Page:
I am concerned that many investors in Vornado simply do not realize that the REITs are in all sorts of unprecedented trouble. REITs depend on leverage and to the extent that it can be had at all, its become more expensive and tougher on terms. Consequently, the weighted average cost of capital (debt and equity combined) for REITs will increase by around 100-200 basis points as the year goes forward to say, 8-9%. with the cost of capital going up, cap rates must also increase and consequently commercial real estate values will inevitably drop further. This will inevitably affect the ability of REITs to refinance their debt. Moreover, commercial real estate values are likely to drop 30-40% further by the end of this year. Is this a business you would want to be in or invest in? Naturally, in these circumstances, the REITs will pay the majority of their dividends in stock but that is only a temporary band-aid. What is puzzling is why Vornado which is touted as the stongest large US REIT would choose to pay the majority of its latest dividend in stock inevitably alarming many shareholders. The answer must be that Vornado is anticipating a long period in which cities are filled with "see-through" buildings and the financial strength of even Vornado is tested. Optimists call for Vornado to make major acquisitions in this environment but that seems like a highly risky path at this time. Mojobeta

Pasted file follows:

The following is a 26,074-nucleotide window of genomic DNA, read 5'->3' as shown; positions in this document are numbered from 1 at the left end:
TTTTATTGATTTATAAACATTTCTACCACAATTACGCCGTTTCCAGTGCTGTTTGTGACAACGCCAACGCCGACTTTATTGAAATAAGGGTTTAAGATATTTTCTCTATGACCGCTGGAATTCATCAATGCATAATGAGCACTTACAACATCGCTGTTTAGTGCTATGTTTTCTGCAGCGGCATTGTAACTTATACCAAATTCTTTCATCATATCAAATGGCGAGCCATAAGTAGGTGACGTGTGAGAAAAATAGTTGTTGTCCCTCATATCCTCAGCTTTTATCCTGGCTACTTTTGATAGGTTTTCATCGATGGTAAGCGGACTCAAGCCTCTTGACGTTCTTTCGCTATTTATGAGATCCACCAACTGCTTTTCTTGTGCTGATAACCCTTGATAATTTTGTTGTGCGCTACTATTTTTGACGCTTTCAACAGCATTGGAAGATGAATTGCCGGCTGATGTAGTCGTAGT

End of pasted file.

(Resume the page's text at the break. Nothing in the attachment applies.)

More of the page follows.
Smarter, huh? Yeah, your right, most of the big fund you speak of lost half their assets in the past year. Maybe you think the big funds that held this PIG from its high are smart. You know little about the real world. The people who run pension funds are idiots. The people who run mutual funds cannot short and many have to be fully invested on the long side so they have little choice to be long crap in a bear market.
If bigger was alway better Miss America would be 500 pounds and elepahants would rule the world.